Aug 23, 2016, 11:15 AM
Various mango out-growers within the Greater Banjul area on Tuesday convened a daylong review meeting for the current mango season 2015.
Held at the Kabafita Nursery School in Brikama, the meeting was organised under the auspices of Radville Farm Limited through the Gambia Competiveness Project (GCP), which is a World Bank-funded project.
It was part of their project requirement to organize a meeting at the end of the year to take stock of their achievements, successes, challenges and shortfall as well as carve a way forward.
In his speech, the coordinator of the Radville Farm Limited, Sulayman Mboge, welcomed the out-growers for their hard work in the 2014 and 2015 mango seasons.
Mr Mboge also seized the opportunity to thank the president of the country for enabling his company champion a “worthy course” by helping the mango farmers.
“I will also take this opportunity to thank the Ministry of Trade in helping us solve most of the little hitches we were experiencing during the implementing stage,” he said.
Mr Mboge stressed that if all future projects are handled the way the GCP out-grower project was handled under the able leadership of Mr Manga, the country will see big changes in the life of ordinary Gambians.
This is because the income base of the out-growers has increased from zero dalasi from the sales of their mangoes, to over D50,000 for most of the serious farmers, “which is above the salaries of most people dressed in suit and sitting in air-conditioned offices without any stress”, Mr Mboge said.
He said the total amount of harvest for the 2015 season was 712,236 kg compared to 332,692 kg for 2014, which represented 114% increase in harvest.
“This increase in the production could be attributed to a lot of reasons including the good farming practice of most of the out-growers and the success of the previous season 2014, but the major reason is the support the project rendered to the out-growers by providing them with 6000 harvesting trays and the commitment from the project for Radville to extend the mango processing machine by agreeing for the project to pay 50% of the cost of the expansion,” he said.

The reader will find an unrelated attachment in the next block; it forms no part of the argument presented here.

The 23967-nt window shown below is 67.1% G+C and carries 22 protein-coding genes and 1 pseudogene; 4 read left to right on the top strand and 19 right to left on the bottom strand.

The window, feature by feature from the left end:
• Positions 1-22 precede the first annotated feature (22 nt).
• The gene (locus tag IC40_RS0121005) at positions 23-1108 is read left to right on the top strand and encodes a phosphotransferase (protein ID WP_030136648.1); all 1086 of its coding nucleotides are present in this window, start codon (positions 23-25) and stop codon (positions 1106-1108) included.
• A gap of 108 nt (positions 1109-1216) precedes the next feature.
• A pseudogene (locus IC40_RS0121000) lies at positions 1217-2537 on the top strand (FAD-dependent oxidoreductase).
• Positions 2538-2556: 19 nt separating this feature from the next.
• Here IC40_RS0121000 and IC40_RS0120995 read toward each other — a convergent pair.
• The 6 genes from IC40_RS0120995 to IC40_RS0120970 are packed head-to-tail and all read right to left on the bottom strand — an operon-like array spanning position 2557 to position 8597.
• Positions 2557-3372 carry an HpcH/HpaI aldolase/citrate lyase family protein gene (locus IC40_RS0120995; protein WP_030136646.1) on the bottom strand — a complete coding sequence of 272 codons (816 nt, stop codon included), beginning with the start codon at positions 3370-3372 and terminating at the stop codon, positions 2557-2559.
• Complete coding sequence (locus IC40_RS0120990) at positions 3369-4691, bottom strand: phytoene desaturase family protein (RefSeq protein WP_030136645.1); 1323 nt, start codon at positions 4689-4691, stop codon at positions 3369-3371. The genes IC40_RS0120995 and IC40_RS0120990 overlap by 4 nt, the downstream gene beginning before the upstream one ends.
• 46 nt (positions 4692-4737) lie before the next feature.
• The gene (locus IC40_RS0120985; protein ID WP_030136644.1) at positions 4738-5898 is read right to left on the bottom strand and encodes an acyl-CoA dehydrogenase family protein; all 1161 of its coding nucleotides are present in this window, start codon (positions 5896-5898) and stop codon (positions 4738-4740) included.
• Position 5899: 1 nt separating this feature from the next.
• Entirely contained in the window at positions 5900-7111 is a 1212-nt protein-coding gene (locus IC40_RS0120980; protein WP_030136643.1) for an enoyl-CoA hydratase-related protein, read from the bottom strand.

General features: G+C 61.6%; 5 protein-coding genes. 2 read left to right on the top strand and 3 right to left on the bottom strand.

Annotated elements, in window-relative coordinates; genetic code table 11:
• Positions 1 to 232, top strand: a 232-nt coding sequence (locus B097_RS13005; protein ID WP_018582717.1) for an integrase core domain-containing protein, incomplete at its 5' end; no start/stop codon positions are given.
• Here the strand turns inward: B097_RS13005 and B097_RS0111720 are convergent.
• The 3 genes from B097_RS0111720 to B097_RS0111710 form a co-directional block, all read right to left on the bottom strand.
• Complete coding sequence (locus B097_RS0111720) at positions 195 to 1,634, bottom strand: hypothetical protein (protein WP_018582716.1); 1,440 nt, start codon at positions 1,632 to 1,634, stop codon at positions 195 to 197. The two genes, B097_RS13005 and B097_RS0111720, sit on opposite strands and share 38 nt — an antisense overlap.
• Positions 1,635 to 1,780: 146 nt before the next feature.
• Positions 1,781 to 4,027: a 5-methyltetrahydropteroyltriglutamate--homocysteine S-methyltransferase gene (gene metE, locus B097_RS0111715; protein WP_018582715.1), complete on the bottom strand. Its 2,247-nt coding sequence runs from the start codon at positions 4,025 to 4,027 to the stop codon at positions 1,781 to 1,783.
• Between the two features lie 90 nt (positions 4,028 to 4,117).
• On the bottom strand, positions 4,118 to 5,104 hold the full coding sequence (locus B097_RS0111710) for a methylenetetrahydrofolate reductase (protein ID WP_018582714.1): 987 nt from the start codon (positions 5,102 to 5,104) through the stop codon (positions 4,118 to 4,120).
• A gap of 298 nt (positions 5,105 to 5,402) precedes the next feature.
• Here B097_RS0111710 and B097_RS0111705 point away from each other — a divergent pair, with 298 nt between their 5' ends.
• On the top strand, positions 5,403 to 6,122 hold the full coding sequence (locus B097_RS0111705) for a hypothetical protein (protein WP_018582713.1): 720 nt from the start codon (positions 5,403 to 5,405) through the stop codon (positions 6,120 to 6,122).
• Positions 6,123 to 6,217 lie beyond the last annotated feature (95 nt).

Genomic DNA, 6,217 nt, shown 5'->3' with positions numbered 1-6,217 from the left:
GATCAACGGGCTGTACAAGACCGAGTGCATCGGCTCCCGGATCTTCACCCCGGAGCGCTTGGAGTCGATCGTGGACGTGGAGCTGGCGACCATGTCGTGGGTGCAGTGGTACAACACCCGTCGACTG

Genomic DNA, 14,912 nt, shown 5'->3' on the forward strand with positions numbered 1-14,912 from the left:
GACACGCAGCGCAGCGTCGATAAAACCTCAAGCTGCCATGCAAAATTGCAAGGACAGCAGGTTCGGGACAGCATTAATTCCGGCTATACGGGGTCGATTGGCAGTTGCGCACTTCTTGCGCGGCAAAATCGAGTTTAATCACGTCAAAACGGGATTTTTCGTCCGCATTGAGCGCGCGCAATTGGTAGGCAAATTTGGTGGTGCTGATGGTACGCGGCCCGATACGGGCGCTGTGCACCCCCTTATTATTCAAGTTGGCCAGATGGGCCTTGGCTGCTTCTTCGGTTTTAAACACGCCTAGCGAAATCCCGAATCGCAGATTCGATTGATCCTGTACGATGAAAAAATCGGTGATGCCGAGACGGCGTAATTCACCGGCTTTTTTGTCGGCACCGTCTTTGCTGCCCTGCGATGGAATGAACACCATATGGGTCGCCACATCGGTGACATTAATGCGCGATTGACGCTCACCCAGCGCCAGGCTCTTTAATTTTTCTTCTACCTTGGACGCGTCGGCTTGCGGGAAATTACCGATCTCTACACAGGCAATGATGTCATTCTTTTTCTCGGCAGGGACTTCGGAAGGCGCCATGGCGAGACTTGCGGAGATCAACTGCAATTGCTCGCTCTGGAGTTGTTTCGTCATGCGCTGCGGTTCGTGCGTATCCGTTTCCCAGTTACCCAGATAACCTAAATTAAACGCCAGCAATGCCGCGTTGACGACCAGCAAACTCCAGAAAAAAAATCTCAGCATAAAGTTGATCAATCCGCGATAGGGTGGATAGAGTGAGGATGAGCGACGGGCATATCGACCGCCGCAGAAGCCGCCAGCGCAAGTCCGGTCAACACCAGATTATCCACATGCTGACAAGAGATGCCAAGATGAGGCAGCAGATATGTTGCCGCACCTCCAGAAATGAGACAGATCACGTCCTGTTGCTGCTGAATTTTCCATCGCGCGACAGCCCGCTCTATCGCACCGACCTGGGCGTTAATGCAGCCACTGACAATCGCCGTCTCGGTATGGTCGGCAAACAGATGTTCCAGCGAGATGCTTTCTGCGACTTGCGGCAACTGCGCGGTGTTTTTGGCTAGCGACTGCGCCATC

“Before this expansion the production line was able to process 4-5 tonnes per hour, but with the expansion we can now process 7 to 8 tonnes per hour.”
Further commenting on the support to out-growers the project is also providing 50% cost of motor vehicle (reefers) for the transportation of their products through freight to Dakar, Mr Mboge said.
“Direct support to the out-grower project has increased the number of sprayers for each group with additional motorized sprayer and also personal protective clothing and pruning material for each out-grower,” he said.
“On cooperative formation, he noted, “it was part of the memorandum between Radville Farm and GCP for the formation of a cooperative for mango growers and from the season under review members’ savings in the cooperative amounted to D659,015 for the three groups, which represented D50,800 or 5% of the total sales to members in Kombo North (D268377 or 20% of total sales) and for Kombo South D339,838, which represented 10% of their sales.
“The idea of having this cooperative is well overdue as the project is coming to an end,” Mr Mboge said. “Radville will prefer working with groups rather than individuals to have the guarantee of our output but also for better price determination on group basis rather than individuals,” he said.
The project has provided opportunity for support for farmers to be certified, he stated, saying that a consultant was hired by the project to assess the farmers, with nine already certified to be able to directly sell their products in the European Union markets.
According to Mr Mboge, 5 containers of mangoes got destroyed in the UK due to fruit flies, which cost Radville D1,100,000 for mangoes paid for to the out-growers which did not include packaging, labour, logistics, and freight.
He said the other constraints they are faced with are lack of proper care and inadequate preservation of mangoes on the part of farmers, especially during harvesting, which had led to 200% increase in rejection of their produce the previous year.
He also appealed to the government to come up with plans to give waivers on imported packaging materials.Taxes imposed on their imported packaging materials is also increasing their cost of production and weakening their competitive strength when they export their products for sale at the international market, compared with “our neighbours who are buying packaging materials in their own country without having to pay import duties and freight for such materials.